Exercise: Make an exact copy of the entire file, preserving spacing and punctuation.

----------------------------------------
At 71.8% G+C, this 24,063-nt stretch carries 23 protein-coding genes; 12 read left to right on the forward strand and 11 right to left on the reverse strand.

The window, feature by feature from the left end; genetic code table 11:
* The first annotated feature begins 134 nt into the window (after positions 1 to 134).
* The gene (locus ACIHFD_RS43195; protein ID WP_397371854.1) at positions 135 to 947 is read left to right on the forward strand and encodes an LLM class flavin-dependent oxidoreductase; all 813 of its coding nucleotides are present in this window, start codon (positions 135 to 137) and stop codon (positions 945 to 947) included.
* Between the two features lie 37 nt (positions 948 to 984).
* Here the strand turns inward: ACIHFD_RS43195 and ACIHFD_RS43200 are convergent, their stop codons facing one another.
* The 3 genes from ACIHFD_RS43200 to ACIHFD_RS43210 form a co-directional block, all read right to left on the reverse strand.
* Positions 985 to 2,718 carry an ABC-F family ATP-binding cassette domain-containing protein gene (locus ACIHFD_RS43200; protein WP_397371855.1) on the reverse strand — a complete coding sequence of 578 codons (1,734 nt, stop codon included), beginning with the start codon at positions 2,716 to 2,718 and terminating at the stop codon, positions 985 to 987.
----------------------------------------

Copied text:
At 71.8% G+C, this 24,063-nt stretch carries 23 protein-coding genes; 12 read left to right on the forward strand and 11 right to left on the reverse strand.

The window, feature by feature from the left end; genetic code table 11:
* The first annotated feature begins 134 nt into the window (after positions 1 to 134).
* The gene (locus ACIHFD_RS43195; protein ID WP_397371854.1) at positions 135 to 947 is read left to right on the forward strand and encodes an LLM class flavin-dependent oxidoreductase; all 813 of its coding nucleotides are present in this window, start codon (positions 135 to 137) and stop codon (positions 945 to 947) included.
* Between the two features lie 37 nt (positions 948 to 984).
* Here the strand turns inward: ACIHFD_RS43195 and ACIHFD_RS43200 are convergent, their stop codons facing one another.
* The 3 genes from ACIHFD_RS43200 to ACIHFD_RS43210 form a co-directional block, all read right to left on the reverse strand.
* Positions 985 to 2,718 carry an ABC-F family ATP-binding cassette domain-containing protein gene (locus ACIHFD_RS43200; protein WP_397371855.1) on the reverse strand — a complete coding sequence of 578 codons (1,734 nt, stop codon included), beginning with the start codon at positions 2,716 to 2,718 and terminating at the stop codon, positions 985 to 987.